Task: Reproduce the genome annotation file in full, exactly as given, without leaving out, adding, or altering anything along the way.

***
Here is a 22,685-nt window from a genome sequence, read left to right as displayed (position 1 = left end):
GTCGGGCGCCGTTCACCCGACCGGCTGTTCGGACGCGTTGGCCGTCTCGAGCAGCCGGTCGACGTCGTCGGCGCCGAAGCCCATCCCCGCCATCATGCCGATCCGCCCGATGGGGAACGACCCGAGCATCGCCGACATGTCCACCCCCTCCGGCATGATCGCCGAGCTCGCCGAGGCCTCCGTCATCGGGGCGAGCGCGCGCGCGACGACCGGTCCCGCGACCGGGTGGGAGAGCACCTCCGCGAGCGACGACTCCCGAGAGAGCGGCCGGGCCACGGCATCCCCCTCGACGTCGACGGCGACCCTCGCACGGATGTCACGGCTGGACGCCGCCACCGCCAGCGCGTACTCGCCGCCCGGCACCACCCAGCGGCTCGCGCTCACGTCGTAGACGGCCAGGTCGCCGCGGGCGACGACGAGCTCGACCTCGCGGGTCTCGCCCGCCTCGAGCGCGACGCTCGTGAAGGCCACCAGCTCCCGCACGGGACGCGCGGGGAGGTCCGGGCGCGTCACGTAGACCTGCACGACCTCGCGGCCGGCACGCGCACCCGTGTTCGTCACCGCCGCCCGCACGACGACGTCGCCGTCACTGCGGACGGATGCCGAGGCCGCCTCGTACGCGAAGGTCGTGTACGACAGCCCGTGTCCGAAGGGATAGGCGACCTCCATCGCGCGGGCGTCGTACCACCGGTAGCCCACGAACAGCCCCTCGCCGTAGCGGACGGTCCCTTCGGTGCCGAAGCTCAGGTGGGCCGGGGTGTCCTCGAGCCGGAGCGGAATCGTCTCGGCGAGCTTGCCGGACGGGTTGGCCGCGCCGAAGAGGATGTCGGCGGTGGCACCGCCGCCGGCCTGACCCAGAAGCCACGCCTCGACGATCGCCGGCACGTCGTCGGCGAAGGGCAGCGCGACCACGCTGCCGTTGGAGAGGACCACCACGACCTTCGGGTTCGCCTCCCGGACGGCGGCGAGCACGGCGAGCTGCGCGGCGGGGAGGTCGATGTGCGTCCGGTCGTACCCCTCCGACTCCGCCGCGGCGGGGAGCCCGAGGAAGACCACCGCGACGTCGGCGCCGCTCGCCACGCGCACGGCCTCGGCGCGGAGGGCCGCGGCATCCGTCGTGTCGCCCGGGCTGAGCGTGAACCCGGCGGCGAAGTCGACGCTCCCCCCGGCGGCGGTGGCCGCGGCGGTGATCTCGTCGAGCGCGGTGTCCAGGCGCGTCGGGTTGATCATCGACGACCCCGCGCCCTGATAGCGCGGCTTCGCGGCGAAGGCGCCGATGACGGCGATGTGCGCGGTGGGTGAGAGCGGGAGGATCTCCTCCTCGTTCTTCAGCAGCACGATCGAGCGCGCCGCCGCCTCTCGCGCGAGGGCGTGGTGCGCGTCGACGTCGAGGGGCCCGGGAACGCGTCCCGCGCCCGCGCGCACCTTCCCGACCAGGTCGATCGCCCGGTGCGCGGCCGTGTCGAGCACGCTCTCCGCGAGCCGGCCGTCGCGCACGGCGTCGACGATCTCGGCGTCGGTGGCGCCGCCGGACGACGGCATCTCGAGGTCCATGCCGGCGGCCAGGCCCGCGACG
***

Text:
Here is a 22,685-nt window from a genome sequence, read left to right as displayed (position 1 = left end):
GTCGGGCGCCGTTCACCCGACCGGCTGTTCGGACGCGTTGGCCGTCTCGAGCAGCCGGTCGACGTCGTCGGCGCCGAAGCCCATCCCCGCCATCATGCCGATCCGCCCGATGGGGAACGACCCGAGCATCGCCGACATGTCCACCCCCTCCGGCATGATCGCCGAGCTCGCCGAGGCCTCCGTCATCGGGGCGAGCGCGCGCGCGACGACCGGTCCCGCGACCGGGTGGGAGAGCACCTCCGCGAGCGACGACTCCCGAGAGAGCGGCCGGGCCACGGCATCCCCCTCGACGTCGACGGCGACCCTCGCACGGATGTCACGGCTGGACGCCGCCACCGCCAGCGCGTACTCGCCGCCCGGCACCACCCAGCGGCTCGCGCTCACGTCGTAGACGGCCAGGTCGCCGCGGGCGACGACGAGCTCGACCTCGCGGGTCTCGCCCGCCTCGAGCGCGACGCTCGTGAAGGCCACCAGCTCCCGCACGGGACGCGCGGGGAGGTCCGGGCGCGTCACGTAGACCTGCACGACCTCGCGGCCGGCACGCGCACCCGTGTTCGTCACCGCCGCCCGCACGACGACGTCGCCGTCACTGCGGACGGATGCCGAGGCCGCCTCGTACGCGAAGGTCGTGTACGACAGCCCGTGTCCGAAGGGATAGGCGACCTCCATCGCGCGGGCGTCGTACCACCGGTAGCCCACGAACAGCCCCTCGCCGTAGCGGACGGTCCCTTCGGTGCCGAAGCTCAGGTGGGCCGGGGTGTCCTCGAGCCGGAGCGGAATCGTCTCGGCGAGCTTGCCGGACGGGTTGGCCGCGCCGAAGAGGATGTCGGCGGTGGCACCGCCGCCGGCCTGACCCAGAAGCCACGCCTCGACGATCGCCGGCACGTCGTCGGCGAAGGGCAGCGCGACCACGCTGCCGTTGGAGAGGACCACCACGACCTTCGGGTTCGCCTCCCGGACGGCGGCGAGCACGGCGAGCTGCGCGGCGGGGAGGTCGATGTGCGTCCGGTCGTACCCCTCCGACTCCGCCGCGGCGGGGAGCCCGAGGAAGACCACCGCGACGTCGGCGCCGCTCGCCACGCGCACGGCCTCGGCGCGGAGGGCCGCGGCATCCGTCGTGTCGCCCGGGCTGAGCGTGAACCCGGCGGCGAAGTCGACGCTCCCCCCGGCGGCGGTGGCCGCGGCGGTGATCTCGTCGAGCGCGGTGTCCAGGCGCGTCGGGTTGATCATCGACGACCCCGCGCCCTGATAGCGCGGCTTCGCGGCGAAGGCGCCGATGACGGCGATGTGCGCGGTGGGTGAGAGCGGGAGGATCTCCTCCTCGTTCTTCAGCAGCACGATCGAGCGCGCCGCCGCCTCTCGCGCGAGGGCGTGGTGCGCGTCGACGTCGAGGGGCCCGGGAACGCGTCCCGCGCCCGCGCGCACCTTCCCGACCAGGTCGATCGCCCGGTGCGCGGCCGTGTCGAGCACGCTCTCCGCGAGCCGGCCGTCGCGCACGGCGTCGACGATCTCGGCGTCGGTGGCGCCGCCGGACGACGGCATCTCGAGGTCCATGCCGGCGGCCAGGCCCGCGACG